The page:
One day in 1970 or 1971 the section of Broadway I happened to be walking on was between the subway kiosk and Fordham University. A fragment of conversation between two academic looking guys reached my ear: “Oh, that’s sort of like what Paul Knatz is doing.”

Free Learning Exchange


Wow. I’d founded the Free Learning Exchange, I’d handed out literature, I’d gotten articles printed in this and that paper (I’d handed out literature at Fordham!) … Now I was hearing my name mentioned by people I didn’t recognize who didn’t recognize me either! Wow.

I wish I could know how accurate their sense of what I was doing was.
One thing I do know: not one penny came into the Free Learning Exchange that I didn’t know about, and didn’t know where it was from. Only two checks larger than $3 were ever received: and they were both from Helen Volkomner and the United Methodist Women. Therefore: QED: these two guys at Fordham, whether they bandied my name about or not, whether they knew what they were saying of not, did not contribute financially to deschooling! And neither did you! And that’s why we have the world we do.

fragment lifted from the PaulKnatz blog:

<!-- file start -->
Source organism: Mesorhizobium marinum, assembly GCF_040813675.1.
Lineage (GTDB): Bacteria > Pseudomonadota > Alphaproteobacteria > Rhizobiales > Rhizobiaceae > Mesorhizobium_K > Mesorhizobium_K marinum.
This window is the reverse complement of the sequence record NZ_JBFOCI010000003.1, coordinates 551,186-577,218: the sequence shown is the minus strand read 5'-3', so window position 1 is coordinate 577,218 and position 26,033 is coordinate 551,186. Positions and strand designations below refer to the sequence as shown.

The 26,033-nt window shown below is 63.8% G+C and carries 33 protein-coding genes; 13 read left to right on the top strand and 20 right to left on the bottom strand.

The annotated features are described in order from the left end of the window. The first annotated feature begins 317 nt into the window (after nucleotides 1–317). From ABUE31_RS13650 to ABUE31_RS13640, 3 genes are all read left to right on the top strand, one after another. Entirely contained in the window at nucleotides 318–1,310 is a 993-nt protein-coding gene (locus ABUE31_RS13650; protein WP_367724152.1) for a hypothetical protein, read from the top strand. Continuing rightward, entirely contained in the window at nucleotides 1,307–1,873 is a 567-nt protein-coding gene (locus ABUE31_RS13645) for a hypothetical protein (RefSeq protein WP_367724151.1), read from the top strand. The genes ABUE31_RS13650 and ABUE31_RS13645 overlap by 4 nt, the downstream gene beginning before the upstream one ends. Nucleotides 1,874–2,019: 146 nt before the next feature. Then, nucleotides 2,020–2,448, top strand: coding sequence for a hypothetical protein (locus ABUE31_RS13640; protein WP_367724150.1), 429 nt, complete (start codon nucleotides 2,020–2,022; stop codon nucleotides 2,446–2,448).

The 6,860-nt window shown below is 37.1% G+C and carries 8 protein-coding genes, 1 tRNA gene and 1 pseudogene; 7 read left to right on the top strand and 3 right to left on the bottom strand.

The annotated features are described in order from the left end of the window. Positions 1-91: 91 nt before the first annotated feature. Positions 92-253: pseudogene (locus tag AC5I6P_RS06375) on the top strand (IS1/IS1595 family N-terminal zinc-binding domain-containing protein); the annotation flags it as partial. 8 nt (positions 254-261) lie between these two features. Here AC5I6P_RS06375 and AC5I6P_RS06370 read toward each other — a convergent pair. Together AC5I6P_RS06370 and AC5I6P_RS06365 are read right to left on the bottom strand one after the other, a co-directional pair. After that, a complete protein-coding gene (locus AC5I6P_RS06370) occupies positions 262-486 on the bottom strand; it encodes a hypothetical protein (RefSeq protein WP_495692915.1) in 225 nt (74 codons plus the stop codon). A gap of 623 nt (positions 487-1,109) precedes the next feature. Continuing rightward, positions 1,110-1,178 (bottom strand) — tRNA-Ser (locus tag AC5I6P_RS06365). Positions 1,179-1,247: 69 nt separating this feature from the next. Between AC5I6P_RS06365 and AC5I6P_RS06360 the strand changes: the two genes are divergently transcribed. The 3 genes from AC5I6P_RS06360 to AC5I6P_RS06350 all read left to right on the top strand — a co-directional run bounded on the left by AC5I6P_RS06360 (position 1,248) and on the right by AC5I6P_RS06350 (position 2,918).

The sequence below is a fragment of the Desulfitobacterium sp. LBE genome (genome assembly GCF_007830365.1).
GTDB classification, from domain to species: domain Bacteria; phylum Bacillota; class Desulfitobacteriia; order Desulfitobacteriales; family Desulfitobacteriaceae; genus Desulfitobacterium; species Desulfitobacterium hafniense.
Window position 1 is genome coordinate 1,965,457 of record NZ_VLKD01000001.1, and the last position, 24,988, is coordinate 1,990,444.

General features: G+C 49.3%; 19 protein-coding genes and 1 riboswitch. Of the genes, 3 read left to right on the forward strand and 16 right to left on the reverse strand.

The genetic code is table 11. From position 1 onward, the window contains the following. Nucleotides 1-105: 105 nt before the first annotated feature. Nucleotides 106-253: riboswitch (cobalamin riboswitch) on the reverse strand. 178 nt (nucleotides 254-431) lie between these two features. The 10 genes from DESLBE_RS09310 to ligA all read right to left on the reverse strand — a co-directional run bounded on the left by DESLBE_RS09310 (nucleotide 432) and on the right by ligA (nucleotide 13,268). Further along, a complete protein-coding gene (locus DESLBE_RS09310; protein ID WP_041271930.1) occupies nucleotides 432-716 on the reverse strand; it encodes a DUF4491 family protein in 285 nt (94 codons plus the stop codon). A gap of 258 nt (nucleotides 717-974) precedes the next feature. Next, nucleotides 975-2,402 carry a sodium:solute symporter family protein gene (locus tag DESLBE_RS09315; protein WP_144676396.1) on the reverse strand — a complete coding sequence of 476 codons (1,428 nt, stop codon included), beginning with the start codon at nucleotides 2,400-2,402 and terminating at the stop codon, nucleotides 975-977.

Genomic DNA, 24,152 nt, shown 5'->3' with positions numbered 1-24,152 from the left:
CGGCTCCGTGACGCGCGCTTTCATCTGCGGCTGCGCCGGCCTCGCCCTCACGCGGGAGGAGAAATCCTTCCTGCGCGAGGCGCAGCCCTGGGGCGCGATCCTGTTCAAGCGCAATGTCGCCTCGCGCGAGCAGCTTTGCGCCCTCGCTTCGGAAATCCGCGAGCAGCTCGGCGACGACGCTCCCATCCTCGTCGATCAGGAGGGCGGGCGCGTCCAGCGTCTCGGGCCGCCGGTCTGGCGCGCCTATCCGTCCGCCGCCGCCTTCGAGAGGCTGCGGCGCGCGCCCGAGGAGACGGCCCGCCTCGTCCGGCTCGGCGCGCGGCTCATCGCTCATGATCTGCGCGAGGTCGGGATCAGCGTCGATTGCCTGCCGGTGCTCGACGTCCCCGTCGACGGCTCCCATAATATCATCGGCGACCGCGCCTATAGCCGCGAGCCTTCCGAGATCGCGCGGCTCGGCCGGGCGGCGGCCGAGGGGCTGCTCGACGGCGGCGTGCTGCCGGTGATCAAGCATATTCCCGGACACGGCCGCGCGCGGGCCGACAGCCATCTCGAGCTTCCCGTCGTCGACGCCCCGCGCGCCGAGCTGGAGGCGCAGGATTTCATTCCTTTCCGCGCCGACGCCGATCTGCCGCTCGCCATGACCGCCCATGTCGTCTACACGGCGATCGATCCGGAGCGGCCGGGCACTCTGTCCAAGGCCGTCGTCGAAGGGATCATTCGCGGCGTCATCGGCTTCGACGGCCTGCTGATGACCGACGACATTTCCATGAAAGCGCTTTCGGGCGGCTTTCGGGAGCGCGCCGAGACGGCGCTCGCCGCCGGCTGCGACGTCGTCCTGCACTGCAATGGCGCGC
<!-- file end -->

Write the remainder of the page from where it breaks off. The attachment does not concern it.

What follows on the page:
I met a fellow in the Palm Beach jail who recognized my name and introduced himself as a fan of mine: that is, of Knatz.com. Briefly, he told me that he’d first seen my name on a web site listing the ten “most dangerous” writers in America. I was listed in second place! (Evil! Imagine that! while unpublished!) He decided to see for himself, by actually reading what I’d actually written: and discovered “a hero”! “These guys should be applauding you,” he said, indicating our follow prisoners (and the guards too). “If everyone read Knatz.com there would be no jails.”


(I’m recreating Knatz.com here: too late I’m afraid: the window for salvation closed. But at least you can know that there was an opportunity.)

About pk

Seems to me that some modicum of honesty is requisite to intelligence. If we look in the mirror and see not kleptocrats but Christians, we’re still in the same old trouble.
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